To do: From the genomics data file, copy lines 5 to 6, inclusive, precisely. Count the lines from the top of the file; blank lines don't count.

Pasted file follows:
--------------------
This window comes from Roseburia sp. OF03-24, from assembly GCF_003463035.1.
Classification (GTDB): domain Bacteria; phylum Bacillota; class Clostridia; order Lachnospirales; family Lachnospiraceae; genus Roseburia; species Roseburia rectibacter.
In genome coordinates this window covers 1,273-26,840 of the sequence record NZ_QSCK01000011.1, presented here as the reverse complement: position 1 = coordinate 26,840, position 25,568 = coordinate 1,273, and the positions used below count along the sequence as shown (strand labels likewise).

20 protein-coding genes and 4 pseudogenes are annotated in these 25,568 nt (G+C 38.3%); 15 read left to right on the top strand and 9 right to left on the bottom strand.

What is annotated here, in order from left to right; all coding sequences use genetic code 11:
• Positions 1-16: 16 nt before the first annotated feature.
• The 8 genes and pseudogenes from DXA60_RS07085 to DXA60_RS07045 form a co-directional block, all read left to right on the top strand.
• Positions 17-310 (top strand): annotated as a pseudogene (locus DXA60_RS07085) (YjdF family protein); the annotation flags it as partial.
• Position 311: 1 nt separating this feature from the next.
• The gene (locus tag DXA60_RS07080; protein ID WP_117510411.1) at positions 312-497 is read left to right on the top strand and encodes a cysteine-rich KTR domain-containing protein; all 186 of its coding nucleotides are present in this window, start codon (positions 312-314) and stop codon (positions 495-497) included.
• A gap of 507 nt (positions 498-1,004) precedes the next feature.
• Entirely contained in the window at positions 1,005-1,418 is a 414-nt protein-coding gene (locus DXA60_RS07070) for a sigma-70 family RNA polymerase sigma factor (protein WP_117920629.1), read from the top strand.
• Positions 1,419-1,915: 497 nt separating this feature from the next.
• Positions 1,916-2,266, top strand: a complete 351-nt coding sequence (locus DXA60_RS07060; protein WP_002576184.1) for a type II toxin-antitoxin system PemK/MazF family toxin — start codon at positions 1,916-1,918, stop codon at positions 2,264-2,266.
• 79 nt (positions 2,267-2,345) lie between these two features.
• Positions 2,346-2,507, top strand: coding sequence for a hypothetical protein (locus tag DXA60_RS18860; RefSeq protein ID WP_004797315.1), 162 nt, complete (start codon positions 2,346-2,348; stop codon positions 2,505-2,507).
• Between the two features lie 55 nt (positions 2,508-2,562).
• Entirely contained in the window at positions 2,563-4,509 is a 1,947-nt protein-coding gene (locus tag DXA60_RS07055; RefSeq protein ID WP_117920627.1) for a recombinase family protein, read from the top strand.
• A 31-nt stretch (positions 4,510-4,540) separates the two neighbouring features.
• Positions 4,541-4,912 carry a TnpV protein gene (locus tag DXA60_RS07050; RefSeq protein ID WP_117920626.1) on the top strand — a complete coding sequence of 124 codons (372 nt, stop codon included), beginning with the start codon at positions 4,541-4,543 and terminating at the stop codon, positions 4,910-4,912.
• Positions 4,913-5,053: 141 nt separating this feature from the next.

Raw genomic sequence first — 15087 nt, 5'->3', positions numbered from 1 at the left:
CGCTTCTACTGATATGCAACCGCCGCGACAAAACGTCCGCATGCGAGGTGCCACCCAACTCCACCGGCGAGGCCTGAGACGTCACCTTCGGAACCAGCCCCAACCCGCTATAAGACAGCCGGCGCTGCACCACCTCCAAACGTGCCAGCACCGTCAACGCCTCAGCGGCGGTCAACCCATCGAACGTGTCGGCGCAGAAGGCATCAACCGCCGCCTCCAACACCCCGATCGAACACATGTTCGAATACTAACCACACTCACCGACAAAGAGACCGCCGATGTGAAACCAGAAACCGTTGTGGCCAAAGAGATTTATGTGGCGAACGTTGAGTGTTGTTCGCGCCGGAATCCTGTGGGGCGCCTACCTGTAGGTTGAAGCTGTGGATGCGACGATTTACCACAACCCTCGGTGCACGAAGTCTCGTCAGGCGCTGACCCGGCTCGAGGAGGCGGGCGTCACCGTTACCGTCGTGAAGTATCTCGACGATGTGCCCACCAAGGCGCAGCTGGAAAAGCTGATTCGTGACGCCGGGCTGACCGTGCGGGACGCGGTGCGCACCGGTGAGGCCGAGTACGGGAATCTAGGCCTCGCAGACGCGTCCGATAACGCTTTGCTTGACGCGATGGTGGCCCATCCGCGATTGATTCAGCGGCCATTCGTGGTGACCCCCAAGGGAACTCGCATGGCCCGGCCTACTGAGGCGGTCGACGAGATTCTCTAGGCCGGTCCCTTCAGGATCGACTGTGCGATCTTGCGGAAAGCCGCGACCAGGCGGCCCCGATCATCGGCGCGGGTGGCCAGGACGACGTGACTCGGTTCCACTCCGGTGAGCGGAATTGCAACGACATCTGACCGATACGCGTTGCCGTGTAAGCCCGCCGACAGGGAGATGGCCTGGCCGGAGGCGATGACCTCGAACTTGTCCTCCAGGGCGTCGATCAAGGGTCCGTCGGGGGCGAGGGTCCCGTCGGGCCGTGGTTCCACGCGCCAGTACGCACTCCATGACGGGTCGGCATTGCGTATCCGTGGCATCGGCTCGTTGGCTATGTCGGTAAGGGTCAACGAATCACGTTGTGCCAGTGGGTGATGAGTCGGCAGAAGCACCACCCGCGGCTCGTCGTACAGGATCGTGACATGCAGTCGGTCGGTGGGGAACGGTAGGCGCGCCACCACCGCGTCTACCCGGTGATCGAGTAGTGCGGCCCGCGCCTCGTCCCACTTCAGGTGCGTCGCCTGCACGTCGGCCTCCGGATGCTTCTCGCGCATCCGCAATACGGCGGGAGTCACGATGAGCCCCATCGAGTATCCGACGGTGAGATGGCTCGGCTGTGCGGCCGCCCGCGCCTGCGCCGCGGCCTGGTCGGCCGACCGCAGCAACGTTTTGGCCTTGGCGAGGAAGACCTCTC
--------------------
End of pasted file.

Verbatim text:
What is annotated here, in order from left to right; all coding sequences use genetic code 11:
• Positions 1-16: 16 nt before the first annotated feature.